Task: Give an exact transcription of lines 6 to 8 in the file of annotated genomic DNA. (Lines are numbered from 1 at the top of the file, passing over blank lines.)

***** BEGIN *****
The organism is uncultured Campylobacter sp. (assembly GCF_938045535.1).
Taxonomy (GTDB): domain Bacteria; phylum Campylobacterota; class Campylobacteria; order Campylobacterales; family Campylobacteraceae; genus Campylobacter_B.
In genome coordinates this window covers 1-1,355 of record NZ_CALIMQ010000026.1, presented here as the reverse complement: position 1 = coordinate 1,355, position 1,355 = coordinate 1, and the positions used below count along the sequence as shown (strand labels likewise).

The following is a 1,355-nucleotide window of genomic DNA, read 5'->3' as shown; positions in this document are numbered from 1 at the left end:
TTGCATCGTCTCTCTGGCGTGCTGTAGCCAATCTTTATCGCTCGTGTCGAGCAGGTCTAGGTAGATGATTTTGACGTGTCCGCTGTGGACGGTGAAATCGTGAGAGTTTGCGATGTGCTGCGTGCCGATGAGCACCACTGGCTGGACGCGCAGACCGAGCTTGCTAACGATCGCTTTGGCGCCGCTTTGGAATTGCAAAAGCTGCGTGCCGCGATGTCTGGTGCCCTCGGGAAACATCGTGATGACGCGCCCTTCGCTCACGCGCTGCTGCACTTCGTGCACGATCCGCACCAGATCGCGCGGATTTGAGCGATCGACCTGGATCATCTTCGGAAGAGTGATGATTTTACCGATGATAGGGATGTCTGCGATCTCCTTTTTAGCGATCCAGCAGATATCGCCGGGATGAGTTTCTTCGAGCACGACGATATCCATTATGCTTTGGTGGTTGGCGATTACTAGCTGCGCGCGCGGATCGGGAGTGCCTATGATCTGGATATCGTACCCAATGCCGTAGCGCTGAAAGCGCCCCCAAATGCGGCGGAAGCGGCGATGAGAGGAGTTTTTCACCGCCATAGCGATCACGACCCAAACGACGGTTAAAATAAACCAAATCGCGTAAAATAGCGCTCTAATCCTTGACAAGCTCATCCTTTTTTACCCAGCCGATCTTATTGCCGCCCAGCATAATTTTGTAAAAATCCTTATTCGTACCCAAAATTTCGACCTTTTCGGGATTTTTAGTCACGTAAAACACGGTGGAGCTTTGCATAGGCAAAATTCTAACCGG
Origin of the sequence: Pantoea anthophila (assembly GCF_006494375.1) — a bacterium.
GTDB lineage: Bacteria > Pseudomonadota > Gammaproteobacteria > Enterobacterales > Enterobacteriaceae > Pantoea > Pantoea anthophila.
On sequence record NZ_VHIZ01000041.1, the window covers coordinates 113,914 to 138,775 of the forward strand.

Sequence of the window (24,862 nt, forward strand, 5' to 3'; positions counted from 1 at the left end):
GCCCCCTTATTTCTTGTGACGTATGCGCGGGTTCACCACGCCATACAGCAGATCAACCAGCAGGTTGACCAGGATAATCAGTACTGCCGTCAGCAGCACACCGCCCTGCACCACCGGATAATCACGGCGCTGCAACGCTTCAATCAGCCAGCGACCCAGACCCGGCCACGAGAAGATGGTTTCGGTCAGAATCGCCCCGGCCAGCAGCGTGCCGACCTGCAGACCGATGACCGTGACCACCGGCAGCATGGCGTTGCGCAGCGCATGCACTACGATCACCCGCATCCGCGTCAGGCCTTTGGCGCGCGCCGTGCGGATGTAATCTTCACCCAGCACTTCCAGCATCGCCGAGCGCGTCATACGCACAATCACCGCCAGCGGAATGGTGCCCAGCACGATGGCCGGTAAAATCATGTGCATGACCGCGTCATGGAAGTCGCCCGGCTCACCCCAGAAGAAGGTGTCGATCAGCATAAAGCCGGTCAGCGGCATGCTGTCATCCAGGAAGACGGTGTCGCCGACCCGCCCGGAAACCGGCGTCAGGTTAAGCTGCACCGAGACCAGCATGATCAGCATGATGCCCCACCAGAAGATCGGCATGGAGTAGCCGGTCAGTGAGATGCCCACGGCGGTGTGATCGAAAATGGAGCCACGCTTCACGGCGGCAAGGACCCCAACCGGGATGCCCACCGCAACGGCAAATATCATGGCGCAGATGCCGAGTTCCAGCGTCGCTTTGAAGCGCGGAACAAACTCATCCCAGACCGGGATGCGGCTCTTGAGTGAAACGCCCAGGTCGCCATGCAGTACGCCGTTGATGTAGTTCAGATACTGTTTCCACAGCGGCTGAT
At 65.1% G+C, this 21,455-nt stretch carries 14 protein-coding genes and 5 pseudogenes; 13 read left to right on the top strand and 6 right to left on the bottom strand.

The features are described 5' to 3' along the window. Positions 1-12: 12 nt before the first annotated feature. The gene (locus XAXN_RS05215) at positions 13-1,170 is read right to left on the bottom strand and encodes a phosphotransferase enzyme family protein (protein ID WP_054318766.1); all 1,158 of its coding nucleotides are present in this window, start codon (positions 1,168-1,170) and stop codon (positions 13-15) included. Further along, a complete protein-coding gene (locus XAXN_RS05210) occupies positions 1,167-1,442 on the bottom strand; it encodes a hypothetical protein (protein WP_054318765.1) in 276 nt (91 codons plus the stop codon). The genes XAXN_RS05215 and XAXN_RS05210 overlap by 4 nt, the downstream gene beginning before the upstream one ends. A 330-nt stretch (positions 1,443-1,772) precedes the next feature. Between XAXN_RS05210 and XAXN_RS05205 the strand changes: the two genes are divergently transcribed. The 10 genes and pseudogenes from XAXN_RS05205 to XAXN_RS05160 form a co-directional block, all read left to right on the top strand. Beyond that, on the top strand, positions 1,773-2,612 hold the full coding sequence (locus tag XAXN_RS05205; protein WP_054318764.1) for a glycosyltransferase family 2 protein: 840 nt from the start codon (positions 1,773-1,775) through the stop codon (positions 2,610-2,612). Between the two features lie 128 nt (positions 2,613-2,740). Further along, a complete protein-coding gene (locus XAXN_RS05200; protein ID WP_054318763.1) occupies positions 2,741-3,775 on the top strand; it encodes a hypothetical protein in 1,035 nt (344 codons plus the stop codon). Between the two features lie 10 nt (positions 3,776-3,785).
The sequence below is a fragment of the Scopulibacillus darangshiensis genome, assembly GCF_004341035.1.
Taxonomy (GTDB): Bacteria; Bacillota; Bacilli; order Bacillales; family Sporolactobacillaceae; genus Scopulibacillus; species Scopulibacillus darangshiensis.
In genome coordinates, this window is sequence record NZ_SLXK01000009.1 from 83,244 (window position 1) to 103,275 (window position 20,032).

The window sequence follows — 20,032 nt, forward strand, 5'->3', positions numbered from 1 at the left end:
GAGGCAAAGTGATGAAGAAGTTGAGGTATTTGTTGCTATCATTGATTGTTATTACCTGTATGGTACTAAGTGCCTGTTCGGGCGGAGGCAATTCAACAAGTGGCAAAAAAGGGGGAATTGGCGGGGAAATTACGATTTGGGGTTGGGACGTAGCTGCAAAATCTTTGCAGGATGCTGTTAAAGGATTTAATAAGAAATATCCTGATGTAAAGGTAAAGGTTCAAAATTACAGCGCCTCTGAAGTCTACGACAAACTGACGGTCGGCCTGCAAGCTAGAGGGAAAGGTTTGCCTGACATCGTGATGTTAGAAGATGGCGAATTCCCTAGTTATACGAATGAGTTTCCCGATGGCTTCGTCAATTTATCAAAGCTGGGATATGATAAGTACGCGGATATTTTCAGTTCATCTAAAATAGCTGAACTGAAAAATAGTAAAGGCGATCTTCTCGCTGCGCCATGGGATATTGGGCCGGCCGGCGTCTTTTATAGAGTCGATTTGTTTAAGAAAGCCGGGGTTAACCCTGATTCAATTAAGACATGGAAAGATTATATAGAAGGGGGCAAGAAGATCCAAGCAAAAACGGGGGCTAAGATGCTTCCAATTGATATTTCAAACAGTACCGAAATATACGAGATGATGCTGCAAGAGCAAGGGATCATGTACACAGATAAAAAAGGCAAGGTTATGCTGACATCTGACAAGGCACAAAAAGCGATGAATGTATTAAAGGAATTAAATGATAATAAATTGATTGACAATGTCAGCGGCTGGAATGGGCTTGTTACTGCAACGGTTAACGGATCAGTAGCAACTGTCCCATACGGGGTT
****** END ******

Origin of the sequence: Pantoea anthophila (assembly GCF_006494375.1) — a bacterium.
GTDB lineage: Bacteria > Pseudomonadota > Gammaproteobacteria > Enterobacterales > Enterobacteriaceae > Pantoea > Pantoea anthophila.
On sequence record NZ_VHIZ01000041.1, the window covers coordinates 113,914 to 138,775 of the forward strand.